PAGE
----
Glasgow City Council has adopted the frameworks into its development plan. The two Strategic Development Frameworks (SDFs) will build on activity that has already taken place on the river and in communities.
Councillor Susan Aitken, leader of Glasgow City Council, said: “The River Clyde is, arguably, Glasgow's greatest physical asset - and, for too long, the city hasn't used it as well or as often as it could have. This framework will ensure that the council can work with its partners to bring the river back to the place it deserves in our economic, social and cultural lives. Equally, the framework linking Govan and Partick will best shape how the significant development taking place there now and in the near future can benefit as many people as possible in these historic Glasgow communities."
The aim for the Clyde Corridor is to develop a river and waterfront that is vibrant, sustainable, better-connected, greener and more resilient to social, economic and climate change, said the council. The vision of its SDF is that the Clyde Corridor becomes a liveable place, forming a world-class destination at the heart of the city, with accessible and attractive spaces and cultural and leisure opportunities.
In addition, the corridor is intended to be climate-resilient, supporting a mix of uses, with new houses and flats linked to existing communities. The council said that the Clyde's historic character will be protected and enhanced, with innovative design creating a distinct identity, and the issue of vacant and derelict land tackled to unlock development potential.
The Clyde - Glasgow's largest continuous open space - will form part of a wider network of urban waterways featuring continuous walking and cycling routes.
The focus of the SDF is the stretch of the river between the tidal weir close to Glasgow Green and the city boundary at Yoker. “While there has been gradual development activity on the waterfront at sites such as the International Financial Services District, the Scottish Events Campus, Pacific Quay and the Riverside Museum, as well as current developments including the Barclays campus at Tradeston, the SDF will now help guide future and proposed activity to make the Clyde corridor a major regeneration project of regional and national significance,” said the council.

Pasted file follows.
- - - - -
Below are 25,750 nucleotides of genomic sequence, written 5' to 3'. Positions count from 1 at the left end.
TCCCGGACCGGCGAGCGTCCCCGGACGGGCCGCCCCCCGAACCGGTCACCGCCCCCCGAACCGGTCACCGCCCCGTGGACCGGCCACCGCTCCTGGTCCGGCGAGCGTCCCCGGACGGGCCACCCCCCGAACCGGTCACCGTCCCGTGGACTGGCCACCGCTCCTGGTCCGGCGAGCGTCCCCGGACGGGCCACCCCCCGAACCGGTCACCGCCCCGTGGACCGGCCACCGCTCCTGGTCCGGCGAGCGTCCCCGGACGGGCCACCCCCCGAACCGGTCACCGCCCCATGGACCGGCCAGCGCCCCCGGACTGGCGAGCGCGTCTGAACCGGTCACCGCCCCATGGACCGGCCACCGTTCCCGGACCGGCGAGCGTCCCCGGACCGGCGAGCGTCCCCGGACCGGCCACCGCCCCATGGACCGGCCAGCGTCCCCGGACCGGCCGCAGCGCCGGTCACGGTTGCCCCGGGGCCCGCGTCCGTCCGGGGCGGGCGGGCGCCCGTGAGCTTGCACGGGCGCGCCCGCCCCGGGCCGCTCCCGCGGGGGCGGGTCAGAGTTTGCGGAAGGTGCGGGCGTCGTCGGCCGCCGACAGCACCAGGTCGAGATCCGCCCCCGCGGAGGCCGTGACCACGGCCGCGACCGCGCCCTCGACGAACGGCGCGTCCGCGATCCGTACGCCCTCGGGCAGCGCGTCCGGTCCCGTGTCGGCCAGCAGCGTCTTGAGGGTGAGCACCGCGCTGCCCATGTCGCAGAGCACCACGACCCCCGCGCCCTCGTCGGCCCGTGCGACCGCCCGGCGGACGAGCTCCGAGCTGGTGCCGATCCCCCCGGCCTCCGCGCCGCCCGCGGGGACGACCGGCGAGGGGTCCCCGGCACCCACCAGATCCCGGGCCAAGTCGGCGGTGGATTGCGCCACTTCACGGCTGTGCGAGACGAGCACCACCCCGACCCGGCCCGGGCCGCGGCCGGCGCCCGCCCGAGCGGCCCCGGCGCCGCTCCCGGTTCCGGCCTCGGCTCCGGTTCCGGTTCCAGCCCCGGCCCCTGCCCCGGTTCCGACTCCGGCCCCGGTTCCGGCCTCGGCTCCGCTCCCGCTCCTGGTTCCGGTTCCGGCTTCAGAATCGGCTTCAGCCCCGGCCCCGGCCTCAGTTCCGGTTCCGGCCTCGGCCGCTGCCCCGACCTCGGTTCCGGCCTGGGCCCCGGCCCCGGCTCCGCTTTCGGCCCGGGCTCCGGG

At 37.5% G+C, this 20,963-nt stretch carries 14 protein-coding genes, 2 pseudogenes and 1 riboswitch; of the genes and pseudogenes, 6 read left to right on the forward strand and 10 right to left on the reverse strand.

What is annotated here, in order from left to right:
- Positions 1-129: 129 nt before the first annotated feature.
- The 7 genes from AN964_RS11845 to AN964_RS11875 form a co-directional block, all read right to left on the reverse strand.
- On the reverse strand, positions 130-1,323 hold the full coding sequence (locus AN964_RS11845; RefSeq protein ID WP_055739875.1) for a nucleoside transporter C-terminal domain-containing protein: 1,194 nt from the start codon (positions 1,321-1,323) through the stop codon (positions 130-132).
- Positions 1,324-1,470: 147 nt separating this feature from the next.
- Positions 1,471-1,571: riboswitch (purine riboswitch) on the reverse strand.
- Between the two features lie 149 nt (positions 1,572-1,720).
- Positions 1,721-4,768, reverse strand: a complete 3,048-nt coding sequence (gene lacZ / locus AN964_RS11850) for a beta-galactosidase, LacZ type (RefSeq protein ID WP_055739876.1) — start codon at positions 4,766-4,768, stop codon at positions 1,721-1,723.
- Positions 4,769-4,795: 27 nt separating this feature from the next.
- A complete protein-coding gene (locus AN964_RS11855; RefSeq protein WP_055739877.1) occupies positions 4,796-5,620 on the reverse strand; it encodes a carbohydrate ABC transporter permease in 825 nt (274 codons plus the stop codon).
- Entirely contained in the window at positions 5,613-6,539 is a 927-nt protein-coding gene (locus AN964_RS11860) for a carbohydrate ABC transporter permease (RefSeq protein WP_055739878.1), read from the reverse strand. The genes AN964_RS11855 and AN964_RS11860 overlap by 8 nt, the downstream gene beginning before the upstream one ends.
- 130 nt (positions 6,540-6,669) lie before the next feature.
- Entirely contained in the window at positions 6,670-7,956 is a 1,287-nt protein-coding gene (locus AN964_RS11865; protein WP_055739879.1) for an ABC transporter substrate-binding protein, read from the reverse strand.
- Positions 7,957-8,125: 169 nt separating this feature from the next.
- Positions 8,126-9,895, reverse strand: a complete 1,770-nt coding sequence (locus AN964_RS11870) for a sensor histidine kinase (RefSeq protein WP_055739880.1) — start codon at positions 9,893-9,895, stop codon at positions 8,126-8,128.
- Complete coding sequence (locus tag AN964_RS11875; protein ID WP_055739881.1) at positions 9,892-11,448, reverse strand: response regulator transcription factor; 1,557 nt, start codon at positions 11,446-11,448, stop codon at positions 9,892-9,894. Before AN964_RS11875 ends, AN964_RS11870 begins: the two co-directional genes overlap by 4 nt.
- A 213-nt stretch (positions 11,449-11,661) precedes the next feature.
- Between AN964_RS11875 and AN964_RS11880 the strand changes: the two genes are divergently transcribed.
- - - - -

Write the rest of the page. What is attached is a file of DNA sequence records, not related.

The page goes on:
The Govan - Partick SDF - which originated from significant community and stakeholder engagement in 2015 – is intended to build on the strengths and assets of communities and local institutions while addressing the legacy of post-industrial related issues in the area.
Regeneration of Govan - Partick has come in recent years through ongoing initiatives such as the Central Govan Action Plan, the Glasgow City Region City Deal's West End & Waterfront programme and the University of Glasgow's GRID Innovation District. The aim is for the SDF to provide a platform for collaborative working between the council and its partners to deliver the area's potential.
Through the SDF, the council expects that, by 2030, Govan - Partick will be recognised as an urban district of well-connected but distinct neighbourhoods. In addition, it expects the area to be recognised as a leading innovation district, surrounded by a growing economic cluster.
The forthcoming Partick - Govan Bridge is designed to act as a stimulus for a new cultural quarter between the Riverside Museum and historic buildings such as Govan Old and the Pearce Institute. The social and economic potential of the area will also be unlocked through improvements to streets, spaces and the active travel network, as well as the development of key regeneration sites. Future development activity on the Clyde Corridor and in Govan - Partick also includes the development of Custom House Quay; the next phase of the Glasgow Harbour development; and the creation of a mixed-use development at Water Row.